Rio Rancho Police K9 Unit members have a new tool to sharpen their dogs’ sniffing skills, thanks to a local teenager’s Eagle Scout project.
Cleveland High School senior and Boy Scout troops 1 and 459 member Mason Naus, son of RRPD Sgt. Michael Naus, presented the scent-training board he designed to the department Wednesday evening. The board is made of plywood in a steel frame and has two sections, each containing five attachments for interchangeable cylinders that can hold samples of drugs or explosive materials for dogs to find.
Sgt. Naus, who’s worked at RRPD for 26 years, said if the department ever expands to include cadaver dogs, it could get more cylinders and use the board for that training, too.
The board folds up and bolts together for easier transportation.
K9 Unit Sgt. David Portis said the board would be “super beneficial” in focusing the canines on specific spaces and helping new dogs improve and experienced dogs review basics. He said the unit depends on outside funding for equipment and couldn’t have gotten a scent board without the donation.
“So the fact we’ve been gifted this is really appreciated,” he continued.
Mason Naus, who’s been a scout for about a dozen years, said he decided on the scent board as his Eagle Scout project because his family just adopted a dog, he wanted to keep the service local and his father works with the police department and knows the dog handlers.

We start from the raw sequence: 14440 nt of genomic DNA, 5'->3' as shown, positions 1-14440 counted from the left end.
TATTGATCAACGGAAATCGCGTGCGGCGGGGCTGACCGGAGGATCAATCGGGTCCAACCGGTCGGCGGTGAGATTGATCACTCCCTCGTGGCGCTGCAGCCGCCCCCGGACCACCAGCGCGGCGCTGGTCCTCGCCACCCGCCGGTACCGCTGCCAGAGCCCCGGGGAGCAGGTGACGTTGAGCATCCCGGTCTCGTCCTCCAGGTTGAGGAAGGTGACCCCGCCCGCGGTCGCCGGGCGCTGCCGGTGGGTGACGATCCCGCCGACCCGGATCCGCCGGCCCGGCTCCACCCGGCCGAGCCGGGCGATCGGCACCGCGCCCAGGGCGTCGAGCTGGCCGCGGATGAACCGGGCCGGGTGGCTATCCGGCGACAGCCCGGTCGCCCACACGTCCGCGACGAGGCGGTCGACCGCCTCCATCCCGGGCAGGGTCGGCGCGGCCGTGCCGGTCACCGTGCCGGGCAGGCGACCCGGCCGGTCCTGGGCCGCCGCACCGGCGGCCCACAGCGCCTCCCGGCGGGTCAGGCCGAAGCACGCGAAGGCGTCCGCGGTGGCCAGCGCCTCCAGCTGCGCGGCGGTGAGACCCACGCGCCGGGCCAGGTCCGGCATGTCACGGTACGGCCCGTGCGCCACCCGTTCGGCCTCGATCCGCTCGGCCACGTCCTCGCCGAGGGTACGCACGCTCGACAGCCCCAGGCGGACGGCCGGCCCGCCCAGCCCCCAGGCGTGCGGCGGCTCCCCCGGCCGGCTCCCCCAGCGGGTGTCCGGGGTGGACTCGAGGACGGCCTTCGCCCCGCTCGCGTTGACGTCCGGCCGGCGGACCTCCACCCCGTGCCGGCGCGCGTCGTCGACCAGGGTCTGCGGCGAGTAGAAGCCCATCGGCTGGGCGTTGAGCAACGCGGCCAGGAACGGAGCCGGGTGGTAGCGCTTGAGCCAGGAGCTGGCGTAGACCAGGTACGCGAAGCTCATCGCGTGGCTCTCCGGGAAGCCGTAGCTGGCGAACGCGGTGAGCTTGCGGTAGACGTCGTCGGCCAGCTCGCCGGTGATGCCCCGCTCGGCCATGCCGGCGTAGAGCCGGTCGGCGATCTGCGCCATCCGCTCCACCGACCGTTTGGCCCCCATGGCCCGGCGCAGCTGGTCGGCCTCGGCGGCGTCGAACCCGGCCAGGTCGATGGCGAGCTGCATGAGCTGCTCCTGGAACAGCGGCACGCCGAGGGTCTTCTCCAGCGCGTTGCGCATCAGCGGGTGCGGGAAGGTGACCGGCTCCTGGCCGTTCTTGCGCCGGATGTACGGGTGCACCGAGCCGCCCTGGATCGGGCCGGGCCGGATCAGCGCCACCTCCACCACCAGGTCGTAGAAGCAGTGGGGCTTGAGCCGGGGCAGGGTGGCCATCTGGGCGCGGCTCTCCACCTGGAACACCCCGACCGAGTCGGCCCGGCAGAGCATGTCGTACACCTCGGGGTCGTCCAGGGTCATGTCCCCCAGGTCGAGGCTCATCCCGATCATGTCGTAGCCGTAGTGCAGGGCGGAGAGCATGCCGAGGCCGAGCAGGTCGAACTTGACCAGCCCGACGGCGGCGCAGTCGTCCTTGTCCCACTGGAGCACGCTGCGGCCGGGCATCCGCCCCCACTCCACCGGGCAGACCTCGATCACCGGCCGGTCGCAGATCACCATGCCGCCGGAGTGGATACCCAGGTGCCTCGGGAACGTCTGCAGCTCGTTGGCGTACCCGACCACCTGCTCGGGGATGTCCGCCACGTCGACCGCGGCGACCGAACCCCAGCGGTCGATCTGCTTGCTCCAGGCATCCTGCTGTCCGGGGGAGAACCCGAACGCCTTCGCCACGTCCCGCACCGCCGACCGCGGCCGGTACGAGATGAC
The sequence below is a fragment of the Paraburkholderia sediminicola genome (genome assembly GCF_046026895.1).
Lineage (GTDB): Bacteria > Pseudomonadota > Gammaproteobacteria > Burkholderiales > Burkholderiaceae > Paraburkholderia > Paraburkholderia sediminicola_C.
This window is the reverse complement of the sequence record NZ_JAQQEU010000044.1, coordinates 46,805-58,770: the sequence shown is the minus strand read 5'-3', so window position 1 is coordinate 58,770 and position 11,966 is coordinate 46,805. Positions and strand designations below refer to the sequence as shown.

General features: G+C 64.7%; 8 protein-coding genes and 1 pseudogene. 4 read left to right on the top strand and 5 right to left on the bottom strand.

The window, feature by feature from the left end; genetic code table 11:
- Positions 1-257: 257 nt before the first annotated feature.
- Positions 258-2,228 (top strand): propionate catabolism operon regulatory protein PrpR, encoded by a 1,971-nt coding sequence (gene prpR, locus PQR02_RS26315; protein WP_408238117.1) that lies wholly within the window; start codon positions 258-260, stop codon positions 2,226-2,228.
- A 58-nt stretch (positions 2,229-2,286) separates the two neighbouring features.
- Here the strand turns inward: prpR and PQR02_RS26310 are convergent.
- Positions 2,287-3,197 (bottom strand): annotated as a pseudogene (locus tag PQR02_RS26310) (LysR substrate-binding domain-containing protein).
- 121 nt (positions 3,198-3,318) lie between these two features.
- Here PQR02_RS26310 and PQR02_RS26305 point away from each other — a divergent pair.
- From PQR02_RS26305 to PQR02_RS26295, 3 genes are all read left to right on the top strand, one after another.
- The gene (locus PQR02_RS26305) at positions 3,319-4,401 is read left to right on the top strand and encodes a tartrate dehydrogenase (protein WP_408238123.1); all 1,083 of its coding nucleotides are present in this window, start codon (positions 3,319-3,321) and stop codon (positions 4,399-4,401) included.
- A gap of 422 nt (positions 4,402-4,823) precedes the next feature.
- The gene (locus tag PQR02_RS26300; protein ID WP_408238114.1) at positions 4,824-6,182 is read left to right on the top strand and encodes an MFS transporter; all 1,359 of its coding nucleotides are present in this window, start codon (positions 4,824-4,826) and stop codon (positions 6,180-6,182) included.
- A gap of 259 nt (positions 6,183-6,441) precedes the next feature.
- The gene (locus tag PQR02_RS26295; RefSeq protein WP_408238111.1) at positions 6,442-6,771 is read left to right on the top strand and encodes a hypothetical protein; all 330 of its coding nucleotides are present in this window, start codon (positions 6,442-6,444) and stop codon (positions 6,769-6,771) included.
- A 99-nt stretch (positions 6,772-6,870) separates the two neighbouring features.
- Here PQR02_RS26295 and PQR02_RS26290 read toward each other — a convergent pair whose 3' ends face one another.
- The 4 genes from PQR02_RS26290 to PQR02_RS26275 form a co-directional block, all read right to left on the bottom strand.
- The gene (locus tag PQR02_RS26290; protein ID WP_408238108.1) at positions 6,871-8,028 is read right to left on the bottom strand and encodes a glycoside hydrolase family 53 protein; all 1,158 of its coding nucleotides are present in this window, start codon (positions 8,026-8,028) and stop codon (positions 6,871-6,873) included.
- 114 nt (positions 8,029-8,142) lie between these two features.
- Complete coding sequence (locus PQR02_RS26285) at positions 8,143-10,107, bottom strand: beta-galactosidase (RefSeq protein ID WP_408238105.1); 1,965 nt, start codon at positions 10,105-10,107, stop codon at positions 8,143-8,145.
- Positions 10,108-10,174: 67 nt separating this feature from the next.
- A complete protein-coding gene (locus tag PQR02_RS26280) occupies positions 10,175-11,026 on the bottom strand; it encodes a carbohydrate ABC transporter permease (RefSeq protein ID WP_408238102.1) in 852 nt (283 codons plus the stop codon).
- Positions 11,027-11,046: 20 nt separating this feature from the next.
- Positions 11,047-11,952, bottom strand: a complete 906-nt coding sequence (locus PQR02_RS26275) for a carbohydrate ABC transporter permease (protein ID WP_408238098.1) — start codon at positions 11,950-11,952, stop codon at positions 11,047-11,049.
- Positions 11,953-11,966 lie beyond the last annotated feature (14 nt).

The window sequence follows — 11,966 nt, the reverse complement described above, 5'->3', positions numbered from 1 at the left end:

“I talked to the (K9) officers about it, and they loved it,” he said.
Sgt. Naus said he and Mason worked hand-in-hand and wanted to do something different than other Eagle Scout projects.
“We wanted something that would last and be a tangible thing,” Sgt. Naus said.
He said law enforcement canine teams around the Rio Rancho area train together, so the board will benefit multiple agencies and their communities.
The younger Naus came up with the idea for the scent-training board after research, and said the design took a couple of days.
“I had to keep going over new ideas and fixing the things I had thought might not work until I found what I thought was the perfect design,” he said.
Portis said he helped the scout focus on what the dog handlers needed.
“It came out well past my expectations,” he said.
Mason Naus then wrote a proposal to the Rio Rancho Lowe’s store to see if the company would donate any supplies. The store provided all the materials except the plywood and the steel frames, “which was a huge amount of stuff,” he said.
Sgt. Naus’s father, who owns Naus Agency metal fabrication company in Albuquerque, gave his grandson the steel for the frame, as well as the previous opportunity to learn the welding skills Mason used to put it together.
Mason Naus said it took a group of seven scouts and three parents about seven hours to assemble the training board.
Since he presented it Wednesday, he only needs to finalize paperwork and wait for the scout council to move on the item to officially receive his Eagle Scout award.